My quest for 6.7

Its been a while, but I’ve been logging training data. I think things are finally back on track for me. Progress is coming quite nicely, and its looking like I will finally break through this plateau I’ve been at for years.

My season opener a few weeks ago was hampered by calf cramps in both and still managed to finish the heat in 7.08.

2 weeks later I raced in Montreal, ran 7.00s in the heats and 7.01s in the final. I had a really shitty start in the final, I usually always run faster in the final unless something technical breaks down. I’ve got a few weeks to train until my next competition and I’m fairly confident things are headed in the low 6.9s but only time will tell.

I’ve collected some good data on strength training, with volumes, intensities and strength improvements. Plyos with volumes, intensities and improvements in jump height/contact times. Speed times, I’ve logged in all my fly’s over the past month and will continue to collect it for the next month.

The key for me thus far has been an improvement in reactive strength and pushing a quality amount of speed volume. Using the gates I can safely gauge what is too much work and what is the perfect amount. I try to push how much work I’m actually doing without a drop in intensity.

I’m hoping to present all this data at the end of my season for review. It’ll look pretty neat with some good volume and intensity graphs from my workouts.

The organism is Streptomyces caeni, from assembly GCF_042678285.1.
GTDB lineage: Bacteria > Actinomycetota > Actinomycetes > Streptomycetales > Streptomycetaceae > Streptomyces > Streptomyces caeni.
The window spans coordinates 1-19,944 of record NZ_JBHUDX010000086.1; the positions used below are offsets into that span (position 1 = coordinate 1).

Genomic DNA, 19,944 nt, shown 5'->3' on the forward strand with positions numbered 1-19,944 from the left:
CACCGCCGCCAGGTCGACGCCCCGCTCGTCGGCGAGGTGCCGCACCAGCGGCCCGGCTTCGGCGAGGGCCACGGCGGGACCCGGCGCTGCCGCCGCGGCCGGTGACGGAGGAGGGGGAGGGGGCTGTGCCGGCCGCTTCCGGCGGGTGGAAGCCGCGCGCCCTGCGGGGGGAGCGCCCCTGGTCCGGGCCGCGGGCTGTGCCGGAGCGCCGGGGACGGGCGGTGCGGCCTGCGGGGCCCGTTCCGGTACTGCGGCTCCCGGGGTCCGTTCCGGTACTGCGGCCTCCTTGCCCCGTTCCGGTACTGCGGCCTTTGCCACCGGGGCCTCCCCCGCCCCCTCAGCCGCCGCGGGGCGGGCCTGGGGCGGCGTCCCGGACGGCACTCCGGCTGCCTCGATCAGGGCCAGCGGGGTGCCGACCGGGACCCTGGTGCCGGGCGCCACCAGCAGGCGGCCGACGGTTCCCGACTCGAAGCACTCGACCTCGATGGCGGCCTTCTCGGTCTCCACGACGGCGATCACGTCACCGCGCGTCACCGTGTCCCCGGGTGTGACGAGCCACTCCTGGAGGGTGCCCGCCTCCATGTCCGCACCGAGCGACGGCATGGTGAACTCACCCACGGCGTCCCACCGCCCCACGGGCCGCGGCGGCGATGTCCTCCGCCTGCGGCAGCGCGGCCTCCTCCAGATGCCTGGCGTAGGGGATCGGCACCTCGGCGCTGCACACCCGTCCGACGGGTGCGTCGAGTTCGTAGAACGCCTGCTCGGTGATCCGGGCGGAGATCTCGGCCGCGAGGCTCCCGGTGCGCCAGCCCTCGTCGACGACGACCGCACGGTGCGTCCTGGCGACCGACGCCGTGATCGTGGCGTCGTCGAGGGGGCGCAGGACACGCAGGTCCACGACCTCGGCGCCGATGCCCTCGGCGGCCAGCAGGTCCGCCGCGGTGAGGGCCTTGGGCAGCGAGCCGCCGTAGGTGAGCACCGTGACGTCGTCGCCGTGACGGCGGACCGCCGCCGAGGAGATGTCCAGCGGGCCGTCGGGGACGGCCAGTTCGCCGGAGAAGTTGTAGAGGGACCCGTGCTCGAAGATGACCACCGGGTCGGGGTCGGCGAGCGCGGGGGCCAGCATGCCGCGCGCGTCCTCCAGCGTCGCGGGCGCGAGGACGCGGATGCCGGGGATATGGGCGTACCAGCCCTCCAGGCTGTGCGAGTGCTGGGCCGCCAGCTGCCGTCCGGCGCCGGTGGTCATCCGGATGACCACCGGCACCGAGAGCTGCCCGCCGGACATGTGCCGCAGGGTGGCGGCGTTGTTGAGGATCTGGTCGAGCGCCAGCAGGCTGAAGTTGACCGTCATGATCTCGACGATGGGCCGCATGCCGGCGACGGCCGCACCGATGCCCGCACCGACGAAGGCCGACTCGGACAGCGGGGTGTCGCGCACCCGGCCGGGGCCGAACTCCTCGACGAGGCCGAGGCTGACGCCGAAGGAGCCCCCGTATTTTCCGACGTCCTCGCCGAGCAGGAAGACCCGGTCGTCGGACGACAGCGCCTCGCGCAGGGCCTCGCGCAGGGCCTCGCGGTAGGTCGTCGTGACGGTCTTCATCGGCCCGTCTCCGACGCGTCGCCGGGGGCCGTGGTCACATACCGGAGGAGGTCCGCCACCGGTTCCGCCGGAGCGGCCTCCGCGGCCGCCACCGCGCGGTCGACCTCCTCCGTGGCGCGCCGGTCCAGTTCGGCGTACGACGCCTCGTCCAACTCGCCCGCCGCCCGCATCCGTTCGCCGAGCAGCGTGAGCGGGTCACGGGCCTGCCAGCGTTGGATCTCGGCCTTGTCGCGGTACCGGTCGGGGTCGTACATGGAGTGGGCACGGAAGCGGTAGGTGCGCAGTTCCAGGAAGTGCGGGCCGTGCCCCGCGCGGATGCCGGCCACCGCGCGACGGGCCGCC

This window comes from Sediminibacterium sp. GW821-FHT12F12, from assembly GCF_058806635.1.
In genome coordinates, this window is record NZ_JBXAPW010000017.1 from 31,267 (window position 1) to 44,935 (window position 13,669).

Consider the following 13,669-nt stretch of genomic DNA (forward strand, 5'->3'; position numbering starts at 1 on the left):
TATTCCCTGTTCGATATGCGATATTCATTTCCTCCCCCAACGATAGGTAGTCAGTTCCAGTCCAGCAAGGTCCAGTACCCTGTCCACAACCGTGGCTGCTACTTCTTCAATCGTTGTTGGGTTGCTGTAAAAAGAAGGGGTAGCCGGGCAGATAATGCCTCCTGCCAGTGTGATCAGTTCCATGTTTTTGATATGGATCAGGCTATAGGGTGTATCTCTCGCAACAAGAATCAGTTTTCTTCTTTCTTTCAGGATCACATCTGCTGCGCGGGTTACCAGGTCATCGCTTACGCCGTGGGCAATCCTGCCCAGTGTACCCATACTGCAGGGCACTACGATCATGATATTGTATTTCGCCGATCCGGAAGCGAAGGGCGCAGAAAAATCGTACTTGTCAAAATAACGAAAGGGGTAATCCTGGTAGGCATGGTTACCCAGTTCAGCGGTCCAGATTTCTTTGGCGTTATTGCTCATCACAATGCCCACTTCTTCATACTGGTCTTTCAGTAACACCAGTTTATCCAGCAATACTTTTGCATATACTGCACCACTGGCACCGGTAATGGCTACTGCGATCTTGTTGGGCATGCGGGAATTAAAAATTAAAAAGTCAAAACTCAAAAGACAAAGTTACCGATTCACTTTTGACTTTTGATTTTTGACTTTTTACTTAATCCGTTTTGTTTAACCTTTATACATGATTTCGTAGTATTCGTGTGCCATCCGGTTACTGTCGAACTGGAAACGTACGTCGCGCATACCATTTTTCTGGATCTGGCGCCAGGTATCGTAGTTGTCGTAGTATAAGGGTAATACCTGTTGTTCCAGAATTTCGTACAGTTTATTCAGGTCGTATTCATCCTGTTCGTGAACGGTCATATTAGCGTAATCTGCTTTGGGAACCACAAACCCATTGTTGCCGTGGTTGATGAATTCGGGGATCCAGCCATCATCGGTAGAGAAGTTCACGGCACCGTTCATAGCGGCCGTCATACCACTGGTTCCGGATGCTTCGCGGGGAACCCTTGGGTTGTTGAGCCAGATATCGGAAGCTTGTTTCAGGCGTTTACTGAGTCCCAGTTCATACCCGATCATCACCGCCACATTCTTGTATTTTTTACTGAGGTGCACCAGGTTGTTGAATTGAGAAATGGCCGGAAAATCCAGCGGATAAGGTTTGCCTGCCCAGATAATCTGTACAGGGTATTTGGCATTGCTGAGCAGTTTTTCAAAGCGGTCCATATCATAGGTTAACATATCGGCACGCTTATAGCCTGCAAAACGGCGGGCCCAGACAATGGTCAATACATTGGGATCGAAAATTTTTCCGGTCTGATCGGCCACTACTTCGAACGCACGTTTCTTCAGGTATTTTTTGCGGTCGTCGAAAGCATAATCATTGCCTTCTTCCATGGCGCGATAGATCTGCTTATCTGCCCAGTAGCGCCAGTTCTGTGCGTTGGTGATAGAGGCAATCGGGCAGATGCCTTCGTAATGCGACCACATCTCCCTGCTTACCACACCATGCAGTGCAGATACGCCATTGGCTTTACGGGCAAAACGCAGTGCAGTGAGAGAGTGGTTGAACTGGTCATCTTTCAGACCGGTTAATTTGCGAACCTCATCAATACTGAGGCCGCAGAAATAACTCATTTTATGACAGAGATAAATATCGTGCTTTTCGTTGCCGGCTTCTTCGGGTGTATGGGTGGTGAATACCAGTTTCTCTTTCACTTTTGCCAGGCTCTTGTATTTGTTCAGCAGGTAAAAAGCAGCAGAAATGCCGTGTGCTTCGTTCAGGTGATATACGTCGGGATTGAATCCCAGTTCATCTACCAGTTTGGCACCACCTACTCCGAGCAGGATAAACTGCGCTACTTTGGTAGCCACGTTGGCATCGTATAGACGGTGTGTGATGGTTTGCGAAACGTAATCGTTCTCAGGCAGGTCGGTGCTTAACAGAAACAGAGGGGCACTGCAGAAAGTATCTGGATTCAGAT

Until then, its back to sprinting and getting to the low 6.9s.

Indoor season nearly complete, just ran my conference championships and they went well. Heres a recap of the past few races.

I ran 7.01s at a meet 2 weeks ago, straight final. I was feeling good, very consistent, but still had what I would consider a poor start technically. I couldnt figure it out, I was getting beat by 7.20 guys to 30 and then pulling away. I have great strength and power numbers so this didnt make sense to me.

Watched a lot of videos and got an old friend to watch me do some runs and he had some good technical advice for me. It all boiled down to my hip position.I tend to sit back on the drive instead of committing to it and driving with a good lean. So I put some mental effort into my drive phase, but didnt get much chance to practice, kept things simple.

This weekend ran 7.00 in the heats and 6.94s in the final. Completely nailed my drive phase, actually pulling away at the start like I always should have been. This is a personal best, and broke through a plateau I’ve been at for years.

Getting to the training I’ve been doing. Since I’ve been mostly busy with work, my training has been scattered. But I kept things simple, every sessions I did was speed. I would do 25m fly’s, and try to get up to 6, stop if times got too slow. Using some Brower gates I timed each run, over the course of a few cycles. I used to times to also dictate if I needed rest or not.